Defining the Job Description for an Accounting Technician Job
Most accounting technicians are expected to perform and complete the entire accounting cycle at micro-levels. In which case, this accounting professional should:
- Be able to work without supervision.
- Understand the transactions that link other types of industries to that of his employer’s. This pertains to banking, investing, and financing transactions and facilities as well as the task of accounting and reconciling funds deposited, invested, or received. These may include government grants and/or NGO-assisted projects.
- Prepare payroll and remit the monthly, quarterly, and annual federal and statutory tax requirements.
- Maintain the general ledger books by performing the related bookkeeping tasks.
- Perform year-end closing and adjusting procedures as a prelude to financial statement preparations.
- Budget preparations and analysis of its variances against actual data.
- Prepare financial statements and ensure their timely submission to regulatory bodies.
- Other functions that may be assigned from time to time may include but are not limited to:
- Analyzing and testing the impact of latest technological developments that could affect his employer’s business.
- Evaluating the effects of the latest government regulations and, if necessary, presenting cost-reduction solutions compliant with the GAAP rules and standards.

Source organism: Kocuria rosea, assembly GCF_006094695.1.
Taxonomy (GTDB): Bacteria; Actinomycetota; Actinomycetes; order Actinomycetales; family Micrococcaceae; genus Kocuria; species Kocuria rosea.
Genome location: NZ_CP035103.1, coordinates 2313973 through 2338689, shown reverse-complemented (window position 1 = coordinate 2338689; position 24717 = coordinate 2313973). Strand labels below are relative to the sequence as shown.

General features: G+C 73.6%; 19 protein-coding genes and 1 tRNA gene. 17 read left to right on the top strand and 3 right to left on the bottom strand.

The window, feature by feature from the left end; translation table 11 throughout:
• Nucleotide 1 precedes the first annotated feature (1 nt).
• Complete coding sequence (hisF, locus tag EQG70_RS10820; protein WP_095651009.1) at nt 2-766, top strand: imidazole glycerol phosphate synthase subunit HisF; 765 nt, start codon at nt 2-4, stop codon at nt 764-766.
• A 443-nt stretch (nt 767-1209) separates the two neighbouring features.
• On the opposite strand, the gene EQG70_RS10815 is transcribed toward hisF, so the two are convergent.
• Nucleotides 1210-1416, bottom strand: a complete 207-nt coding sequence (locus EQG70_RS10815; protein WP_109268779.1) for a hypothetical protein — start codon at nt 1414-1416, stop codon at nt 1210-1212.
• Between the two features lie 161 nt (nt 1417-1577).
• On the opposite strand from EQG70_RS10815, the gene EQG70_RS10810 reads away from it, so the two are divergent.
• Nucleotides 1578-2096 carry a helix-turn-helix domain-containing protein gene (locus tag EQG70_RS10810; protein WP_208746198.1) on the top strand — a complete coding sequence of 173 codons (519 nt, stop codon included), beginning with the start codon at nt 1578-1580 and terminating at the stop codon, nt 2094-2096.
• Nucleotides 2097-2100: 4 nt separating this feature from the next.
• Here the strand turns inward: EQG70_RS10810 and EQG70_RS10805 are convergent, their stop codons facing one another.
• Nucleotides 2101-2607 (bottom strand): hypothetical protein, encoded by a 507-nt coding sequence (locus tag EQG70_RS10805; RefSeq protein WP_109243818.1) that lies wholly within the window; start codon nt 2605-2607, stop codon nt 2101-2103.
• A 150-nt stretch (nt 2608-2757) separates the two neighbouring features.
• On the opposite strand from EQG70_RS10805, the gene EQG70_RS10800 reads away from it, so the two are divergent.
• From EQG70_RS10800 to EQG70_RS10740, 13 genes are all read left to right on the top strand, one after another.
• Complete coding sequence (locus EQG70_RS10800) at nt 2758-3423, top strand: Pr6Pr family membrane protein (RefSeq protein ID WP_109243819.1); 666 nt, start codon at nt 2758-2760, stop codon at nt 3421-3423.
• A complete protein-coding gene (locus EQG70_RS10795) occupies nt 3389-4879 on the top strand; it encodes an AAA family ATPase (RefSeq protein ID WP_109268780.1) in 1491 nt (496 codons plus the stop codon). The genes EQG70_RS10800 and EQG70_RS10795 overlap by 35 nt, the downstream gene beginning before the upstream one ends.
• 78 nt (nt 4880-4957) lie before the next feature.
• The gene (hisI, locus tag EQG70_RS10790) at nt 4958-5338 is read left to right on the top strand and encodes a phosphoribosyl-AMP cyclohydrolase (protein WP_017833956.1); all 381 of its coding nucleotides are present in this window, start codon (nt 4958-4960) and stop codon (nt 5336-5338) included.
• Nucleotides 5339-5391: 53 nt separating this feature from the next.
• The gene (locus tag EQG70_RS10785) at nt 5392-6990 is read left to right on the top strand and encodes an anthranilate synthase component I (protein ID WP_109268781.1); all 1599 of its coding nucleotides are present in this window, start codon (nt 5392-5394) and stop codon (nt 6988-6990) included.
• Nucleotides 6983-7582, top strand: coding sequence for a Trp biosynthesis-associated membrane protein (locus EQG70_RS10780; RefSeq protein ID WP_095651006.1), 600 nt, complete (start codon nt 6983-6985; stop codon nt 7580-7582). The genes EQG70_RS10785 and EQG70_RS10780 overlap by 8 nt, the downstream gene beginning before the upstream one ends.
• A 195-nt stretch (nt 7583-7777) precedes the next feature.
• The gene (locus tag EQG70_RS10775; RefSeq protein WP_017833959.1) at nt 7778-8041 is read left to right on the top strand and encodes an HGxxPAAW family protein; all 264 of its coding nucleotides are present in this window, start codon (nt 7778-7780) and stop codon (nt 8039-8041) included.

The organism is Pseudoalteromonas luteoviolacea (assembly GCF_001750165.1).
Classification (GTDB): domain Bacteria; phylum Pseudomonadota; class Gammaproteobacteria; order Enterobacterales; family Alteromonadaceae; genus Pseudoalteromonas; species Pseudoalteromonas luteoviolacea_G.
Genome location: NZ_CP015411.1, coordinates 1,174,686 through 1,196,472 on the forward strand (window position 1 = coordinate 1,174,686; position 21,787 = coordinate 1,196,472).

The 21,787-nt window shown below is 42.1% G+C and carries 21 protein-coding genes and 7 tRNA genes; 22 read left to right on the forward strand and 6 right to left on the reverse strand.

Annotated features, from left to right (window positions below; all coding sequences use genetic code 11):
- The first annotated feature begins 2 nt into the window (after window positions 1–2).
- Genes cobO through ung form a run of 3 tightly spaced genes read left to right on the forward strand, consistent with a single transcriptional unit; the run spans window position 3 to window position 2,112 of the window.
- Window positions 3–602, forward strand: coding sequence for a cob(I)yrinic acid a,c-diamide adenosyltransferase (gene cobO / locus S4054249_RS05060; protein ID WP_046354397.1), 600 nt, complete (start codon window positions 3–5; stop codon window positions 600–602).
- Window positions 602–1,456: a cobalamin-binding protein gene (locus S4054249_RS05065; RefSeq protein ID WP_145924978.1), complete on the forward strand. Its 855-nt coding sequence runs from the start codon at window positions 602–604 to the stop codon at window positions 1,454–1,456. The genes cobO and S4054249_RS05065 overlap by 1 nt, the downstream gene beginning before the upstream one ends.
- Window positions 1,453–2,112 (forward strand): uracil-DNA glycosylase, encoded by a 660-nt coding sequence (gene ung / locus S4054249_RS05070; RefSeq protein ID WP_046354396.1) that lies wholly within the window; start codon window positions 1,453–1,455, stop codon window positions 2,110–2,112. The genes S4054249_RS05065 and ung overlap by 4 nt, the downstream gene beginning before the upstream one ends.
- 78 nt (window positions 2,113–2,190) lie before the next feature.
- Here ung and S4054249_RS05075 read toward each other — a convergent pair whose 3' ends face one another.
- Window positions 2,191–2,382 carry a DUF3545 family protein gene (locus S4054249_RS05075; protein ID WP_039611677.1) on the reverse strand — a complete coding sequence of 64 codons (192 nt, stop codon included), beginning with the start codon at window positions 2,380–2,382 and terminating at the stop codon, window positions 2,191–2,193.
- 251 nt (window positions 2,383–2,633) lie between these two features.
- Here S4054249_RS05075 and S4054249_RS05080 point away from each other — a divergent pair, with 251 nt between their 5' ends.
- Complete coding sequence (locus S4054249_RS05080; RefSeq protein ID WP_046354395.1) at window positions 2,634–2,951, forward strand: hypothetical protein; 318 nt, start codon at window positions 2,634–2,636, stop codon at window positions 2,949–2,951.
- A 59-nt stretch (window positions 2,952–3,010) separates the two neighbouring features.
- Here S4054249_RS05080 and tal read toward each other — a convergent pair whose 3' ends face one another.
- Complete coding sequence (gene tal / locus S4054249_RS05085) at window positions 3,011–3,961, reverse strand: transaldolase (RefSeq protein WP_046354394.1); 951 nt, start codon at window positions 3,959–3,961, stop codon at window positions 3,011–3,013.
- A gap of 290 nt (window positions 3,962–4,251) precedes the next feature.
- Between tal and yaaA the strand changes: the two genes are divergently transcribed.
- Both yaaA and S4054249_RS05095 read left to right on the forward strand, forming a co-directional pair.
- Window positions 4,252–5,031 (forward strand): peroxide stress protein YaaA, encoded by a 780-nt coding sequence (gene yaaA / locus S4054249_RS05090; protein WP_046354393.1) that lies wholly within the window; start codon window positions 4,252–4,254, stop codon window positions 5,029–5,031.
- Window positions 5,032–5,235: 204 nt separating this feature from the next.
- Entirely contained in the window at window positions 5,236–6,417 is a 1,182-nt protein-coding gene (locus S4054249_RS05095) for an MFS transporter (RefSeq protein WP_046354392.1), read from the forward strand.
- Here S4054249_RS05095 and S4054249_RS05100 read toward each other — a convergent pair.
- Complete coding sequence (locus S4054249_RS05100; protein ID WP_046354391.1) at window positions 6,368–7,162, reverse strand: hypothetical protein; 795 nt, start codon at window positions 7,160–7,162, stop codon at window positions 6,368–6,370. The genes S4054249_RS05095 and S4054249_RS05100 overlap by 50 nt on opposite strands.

- Conducting studies and evaluating products or incentives being offered as cost-efficient alternatives as a means to gain an edge over the employer’s business competitors.
In larger companies, accounting technicians perform these functions by specializing on a particular account and coordinating with other accounting technicians that provide support to the unit head and the accounting manager. As an example, one may be assigned to handle the accounting of the collections section with a job title of Accounting Technician II.
In this case, the technician’s main concern is the accounts receivable account, and the bookkeeping and analytical work performed on the subsidiary ledgers, aging reports, provisions for bad debts allowance, and recommendations for write-offs, as well as the preparation of payment reminders and collection letters.